EDF operates the hydroelectric power station of Cusset, located in Villeurbanne (Rhône, France). The station was built around 1895. A bypass canal, called Canal de Jonage, 8km long, was built at the same time to supply the water turbines of the dam. But since 1995 EDF noticed the formation of a subsidence on the right embankment where the right bank joins the sluice gate of the dam.
In the next year, EDF forecasted a 5km long cut-off wall project for this 10m high embankment. But they decided to carry out a 160m long cutoff wall nearby the station as a matter of emergency.
The embankment is made of 10m sand and gravel backfill and pebbles, sometimes without matrix, and then natural compact gravels. EDF determined a socket of 2m in this compact soil layer and 5m nearby the station. The depth of the cut-off wall is between 12 and 15m.
The technique Geomix® consists in mixing the soil, without excavation, with a cement slurry. The cement content of the slurry is adjusted to match a hydraulic conductivity criterion of 10-9m/s. The Geomix® process has been chosen to the detriment of injection treatment or slurry wall for the following three reasons:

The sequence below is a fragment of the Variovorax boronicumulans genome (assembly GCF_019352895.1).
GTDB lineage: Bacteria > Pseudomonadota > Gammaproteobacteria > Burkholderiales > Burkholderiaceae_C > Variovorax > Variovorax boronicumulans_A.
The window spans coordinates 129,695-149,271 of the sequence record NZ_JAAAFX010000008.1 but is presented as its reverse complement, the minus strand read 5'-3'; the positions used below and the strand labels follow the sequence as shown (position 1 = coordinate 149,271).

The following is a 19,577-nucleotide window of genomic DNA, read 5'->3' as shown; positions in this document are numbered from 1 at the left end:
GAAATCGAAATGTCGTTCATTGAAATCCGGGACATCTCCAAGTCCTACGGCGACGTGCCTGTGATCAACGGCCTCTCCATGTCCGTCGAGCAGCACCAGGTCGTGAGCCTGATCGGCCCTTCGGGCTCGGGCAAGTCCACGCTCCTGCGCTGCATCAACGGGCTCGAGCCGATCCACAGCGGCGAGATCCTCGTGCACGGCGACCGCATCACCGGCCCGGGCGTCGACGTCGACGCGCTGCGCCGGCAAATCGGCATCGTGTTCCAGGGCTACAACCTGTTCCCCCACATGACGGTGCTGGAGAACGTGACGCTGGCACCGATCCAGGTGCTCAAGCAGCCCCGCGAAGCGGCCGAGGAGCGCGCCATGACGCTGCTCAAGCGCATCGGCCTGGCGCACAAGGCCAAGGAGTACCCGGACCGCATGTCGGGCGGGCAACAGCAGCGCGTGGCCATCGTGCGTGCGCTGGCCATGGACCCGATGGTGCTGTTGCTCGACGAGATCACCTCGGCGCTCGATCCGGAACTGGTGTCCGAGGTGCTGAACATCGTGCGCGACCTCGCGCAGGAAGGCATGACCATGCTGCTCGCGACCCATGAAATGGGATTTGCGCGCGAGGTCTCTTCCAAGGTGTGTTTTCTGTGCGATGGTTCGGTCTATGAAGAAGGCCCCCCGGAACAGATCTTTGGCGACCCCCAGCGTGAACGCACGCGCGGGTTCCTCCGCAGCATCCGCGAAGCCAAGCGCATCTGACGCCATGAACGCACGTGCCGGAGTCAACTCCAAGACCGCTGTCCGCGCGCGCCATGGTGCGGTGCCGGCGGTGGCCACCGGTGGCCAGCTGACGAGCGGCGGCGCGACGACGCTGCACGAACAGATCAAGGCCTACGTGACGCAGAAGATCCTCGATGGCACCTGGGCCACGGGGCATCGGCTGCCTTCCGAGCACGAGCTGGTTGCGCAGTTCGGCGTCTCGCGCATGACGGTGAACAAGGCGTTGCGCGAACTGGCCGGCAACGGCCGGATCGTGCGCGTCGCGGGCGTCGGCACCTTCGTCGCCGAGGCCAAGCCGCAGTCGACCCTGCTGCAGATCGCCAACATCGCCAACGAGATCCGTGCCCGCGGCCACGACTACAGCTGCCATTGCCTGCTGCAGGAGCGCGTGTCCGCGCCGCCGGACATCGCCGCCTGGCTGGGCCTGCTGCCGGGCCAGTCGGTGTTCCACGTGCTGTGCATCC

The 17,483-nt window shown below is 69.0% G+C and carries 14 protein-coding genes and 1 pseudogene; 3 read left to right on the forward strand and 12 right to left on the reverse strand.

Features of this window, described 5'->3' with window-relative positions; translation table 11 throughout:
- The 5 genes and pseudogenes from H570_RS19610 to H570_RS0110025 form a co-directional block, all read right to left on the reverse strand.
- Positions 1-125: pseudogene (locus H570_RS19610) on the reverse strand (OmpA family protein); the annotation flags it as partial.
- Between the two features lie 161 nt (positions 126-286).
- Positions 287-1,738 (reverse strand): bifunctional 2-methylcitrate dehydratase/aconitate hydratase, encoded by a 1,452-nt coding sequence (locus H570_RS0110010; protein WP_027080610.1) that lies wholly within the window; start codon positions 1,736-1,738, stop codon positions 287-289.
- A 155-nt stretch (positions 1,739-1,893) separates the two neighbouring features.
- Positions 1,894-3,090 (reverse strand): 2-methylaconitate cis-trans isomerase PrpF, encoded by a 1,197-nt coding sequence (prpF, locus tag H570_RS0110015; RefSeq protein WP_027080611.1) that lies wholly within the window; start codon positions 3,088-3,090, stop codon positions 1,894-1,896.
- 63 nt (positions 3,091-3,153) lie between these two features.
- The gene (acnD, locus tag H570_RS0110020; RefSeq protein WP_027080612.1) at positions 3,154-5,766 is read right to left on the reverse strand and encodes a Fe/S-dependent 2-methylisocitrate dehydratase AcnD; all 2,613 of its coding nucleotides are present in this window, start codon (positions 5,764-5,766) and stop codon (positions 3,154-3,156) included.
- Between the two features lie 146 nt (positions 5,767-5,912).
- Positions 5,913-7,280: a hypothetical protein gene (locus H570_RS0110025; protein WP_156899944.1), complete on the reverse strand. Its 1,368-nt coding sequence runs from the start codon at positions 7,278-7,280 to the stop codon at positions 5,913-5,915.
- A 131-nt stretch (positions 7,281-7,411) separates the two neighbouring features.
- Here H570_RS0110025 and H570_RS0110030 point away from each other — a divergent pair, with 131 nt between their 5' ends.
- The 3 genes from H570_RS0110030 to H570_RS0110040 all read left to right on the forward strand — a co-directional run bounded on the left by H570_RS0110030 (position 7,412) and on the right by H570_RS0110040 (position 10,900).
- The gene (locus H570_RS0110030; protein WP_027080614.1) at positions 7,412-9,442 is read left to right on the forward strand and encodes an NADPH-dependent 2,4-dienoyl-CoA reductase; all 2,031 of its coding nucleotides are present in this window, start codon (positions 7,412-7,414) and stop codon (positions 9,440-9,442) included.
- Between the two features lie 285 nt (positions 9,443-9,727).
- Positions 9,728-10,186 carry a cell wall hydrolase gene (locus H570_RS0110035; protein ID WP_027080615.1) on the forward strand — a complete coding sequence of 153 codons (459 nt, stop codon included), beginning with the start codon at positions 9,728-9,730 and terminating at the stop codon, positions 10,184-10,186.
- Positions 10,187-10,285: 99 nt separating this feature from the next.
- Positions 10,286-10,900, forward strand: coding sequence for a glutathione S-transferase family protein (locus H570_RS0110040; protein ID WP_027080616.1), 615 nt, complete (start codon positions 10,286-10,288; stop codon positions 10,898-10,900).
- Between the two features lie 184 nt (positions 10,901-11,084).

- Less spoil, reduction of environment impact (waste, traffic),
- Quick setup of the wall (no repetitive grouting steps),
- No fluid under pressure inside the embankment (risk of instability).
When obstacles (concrete, boulder, wood), first recognized or not, have been punctually prevented the Geomix® cutting head to drill deeper, an additional grout treatment has been implemented below the obstacle.
The combination of Geomix® and grouting allow to reduce the impact of encountered obstacles to the bare minimum of resources, duration and costs.